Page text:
Home General News Students and Alumni of UG College of Humanities Demand More Internship Opportunities

Students and Alumni of UG College of Humanities Demand More Internship Opportunities

Loading the Elevenlabs Text to Speech AudioNative Player...

Students and alumni of the University of Ghana’s College of Humanities, have expressed their concerns that the limited availability of internship opportunities is a primary factor in their ill-hinders their preparedness for the job market.

They expressed the need for practical experiences in their field of study in addition to the theories they are learning.

“It’s difficult out there. Some jobs are not like what we are taught in school. It’s really difficult,” Josephine Yakubo, an alumnus of the college said.

According to the students, internship programmes are useful because it helps them gain experience, identify career goals and strengthen their resume. This is why they are urging the school to establish suitable systems to benefit the graduates it produces.

Akwasi Gyamfi, a level 400 English and Education student of the University, shared expressed the same sentiments.

“I think the College can implement more internships and mentoring programs as they would equip students with skills that we would need for the job market,” he said.

Samuel Owusu Gyabaah, a level 300 student studying Political Science and French recognized the importance of theoretical knowledge and emphasised that applying learned concepts in practical settings offers a more comprehensive preparation for the job market.

Andrea Boateng, a level 300 student studying Political Science and Geography, shared similar frustrations.

“I think the College of Humanities should implement internships because you realise that what we are taught is just theory and that’s just it. We are not really taught anything pertaining to what we can actually do. So yeah, we definitely need more skill training and of course mentorships,” Andrea said.

Nana Ama Agyare, a past student from the Political Science Department attributed her failure to secure a job after school to her lack of hands-on experience on her resume. She said that this prompted her to pursue a master’s degree in Business Administration, where she could get more practical experiences to increase her chances of getting a job.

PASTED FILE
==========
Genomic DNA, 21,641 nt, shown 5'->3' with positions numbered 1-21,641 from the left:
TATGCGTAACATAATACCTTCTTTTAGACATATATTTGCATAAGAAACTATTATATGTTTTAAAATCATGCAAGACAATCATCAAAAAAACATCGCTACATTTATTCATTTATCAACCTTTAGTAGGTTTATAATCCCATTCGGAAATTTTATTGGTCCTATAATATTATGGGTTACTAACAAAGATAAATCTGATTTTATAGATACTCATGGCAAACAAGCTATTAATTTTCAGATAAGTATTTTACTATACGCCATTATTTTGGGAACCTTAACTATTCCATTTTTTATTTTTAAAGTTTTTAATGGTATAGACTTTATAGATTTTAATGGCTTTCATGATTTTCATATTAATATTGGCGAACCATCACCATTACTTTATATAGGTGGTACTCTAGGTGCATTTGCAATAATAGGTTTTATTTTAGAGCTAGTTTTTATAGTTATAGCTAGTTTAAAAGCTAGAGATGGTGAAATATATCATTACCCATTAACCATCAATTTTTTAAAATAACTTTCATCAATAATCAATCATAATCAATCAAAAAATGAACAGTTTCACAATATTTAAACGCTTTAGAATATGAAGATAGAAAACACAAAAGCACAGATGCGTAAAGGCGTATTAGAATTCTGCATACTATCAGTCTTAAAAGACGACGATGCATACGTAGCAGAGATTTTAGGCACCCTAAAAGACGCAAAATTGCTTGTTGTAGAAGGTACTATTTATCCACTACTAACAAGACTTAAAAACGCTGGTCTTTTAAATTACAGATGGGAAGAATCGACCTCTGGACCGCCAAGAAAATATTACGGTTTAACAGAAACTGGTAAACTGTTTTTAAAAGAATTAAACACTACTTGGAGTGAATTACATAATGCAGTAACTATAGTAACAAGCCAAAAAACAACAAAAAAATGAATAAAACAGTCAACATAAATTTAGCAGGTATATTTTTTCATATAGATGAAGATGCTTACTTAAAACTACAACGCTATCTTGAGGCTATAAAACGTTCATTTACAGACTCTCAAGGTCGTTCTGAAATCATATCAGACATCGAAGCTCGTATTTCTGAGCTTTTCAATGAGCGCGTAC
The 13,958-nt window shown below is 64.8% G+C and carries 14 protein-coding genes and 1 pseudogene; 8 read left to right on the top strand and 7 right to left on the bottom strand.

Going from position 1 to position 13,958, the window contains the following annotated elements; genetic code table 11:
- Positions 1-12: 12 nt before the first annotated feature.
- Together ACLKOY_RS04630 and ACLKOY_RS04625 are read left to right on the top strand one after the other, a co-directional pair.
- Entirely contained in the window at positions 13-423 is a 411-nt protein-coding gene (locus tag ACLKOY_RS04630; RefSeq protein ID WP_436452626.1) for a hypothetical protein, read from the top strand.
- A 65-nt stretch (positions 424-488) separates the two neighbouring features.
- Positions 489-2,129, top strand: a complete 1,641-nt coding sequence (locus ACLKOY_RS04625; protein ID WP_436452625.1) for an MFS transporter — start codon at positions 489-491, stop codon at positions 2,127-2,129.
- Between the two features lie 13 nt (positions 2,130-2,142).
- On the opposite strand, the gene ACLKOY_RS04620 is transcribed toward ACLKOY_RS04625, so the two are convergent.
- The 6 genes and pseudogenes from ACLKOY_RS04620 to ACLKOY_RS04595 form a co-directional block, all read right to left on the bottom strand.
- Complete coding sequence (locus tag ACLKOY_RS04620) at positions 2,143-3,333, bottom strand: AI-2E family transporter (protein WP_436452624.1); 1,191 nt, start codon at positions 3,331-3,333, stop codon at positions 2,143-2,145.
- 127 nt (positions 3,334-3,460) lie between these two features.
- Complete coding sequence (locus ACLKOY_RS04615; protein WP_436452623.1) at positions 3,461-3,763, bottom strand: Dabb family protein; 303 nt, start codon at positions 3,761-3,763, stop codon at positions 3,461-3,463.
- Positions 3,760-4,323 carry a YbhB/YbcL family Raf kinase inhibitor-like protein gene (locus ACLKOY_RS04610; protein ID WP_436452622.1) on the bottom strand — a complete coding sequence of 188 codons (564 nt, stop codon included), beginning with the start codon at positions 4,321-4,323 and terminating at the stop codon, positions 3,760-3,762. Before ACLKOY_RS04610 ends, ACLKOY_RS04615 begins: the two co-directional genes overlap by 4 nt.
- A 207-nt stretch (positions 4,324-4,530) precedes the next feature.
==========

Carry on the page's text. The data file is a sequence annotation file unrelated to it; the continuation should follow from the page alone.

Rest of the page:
A graduate of the School of Law, Naana Sarkodie, said that the curriculum does no’t prepare students well enough to become lawyers. She suggested that the college providing internship opportunities would address the issue.

“The curriculum I underwent in school did not equip me with the skills I need for the job market. From the little experience that I’ve had with internships, I think that the curriculum is ill-adapted for what you need to have to actually be a lawyer out there. The programs and the courses that we offer are great and the lecturers are great but it is just a lot of theory and not a lot of hands-on experience,” she said.

Cynthia Kuutur, an Administrative Assistant at the University’s Careers and Guidance Centre, mentioned that the centre is responsible for aiding students in developing and accomplishing positive personal, educational, and career objectives, as well as providing students with internship opportunities.

Echoing students’ concerns about limited internship opportunities, she stressed their importance in bridging the gap between theory and practiceals, highlighting that success beyond the University’s walls often lies outside the classroom.

She mentioned that the College lacked a defined framework for securing internships with organisations for students.

“The College of Humanities doesn’t have a structure laid down to get students to do internships in organisations. If introduced, this structure should be implemented across all Colleges in the University. This approach would make internships more practical for students, aligning with the content covered in their academic curriculum,” she said.

She added that colleges in the school leave the job of finding internships for students in the hands of the University’s Careers and Guidance Centre, but this is challenging since the Centre is understaffed.

“Well, I think including the City Campuses, that is the Korle-Bu and Accra City Campus and the main campus, we are a total of 19 staff,” she said.

She suggested that, if they had a big staff, some of them would be assigned to some colleges to help find internship opportunities tailor-made for the courses being taken under the colleges.

“I think if we had a bigger staff, we would be able to assign some of them to the different colleges. For instance, we could assign staff from career and counselling centres to handle the humanities, and others for different colleges. This way, each college would have a representative actively seeking opportunities tailored to their specific needs,” she said.


Written by:

Diana Edinam Kumbey.
Host/Reporter, MX24 TV.


Please enter your comment!
Please enter your name here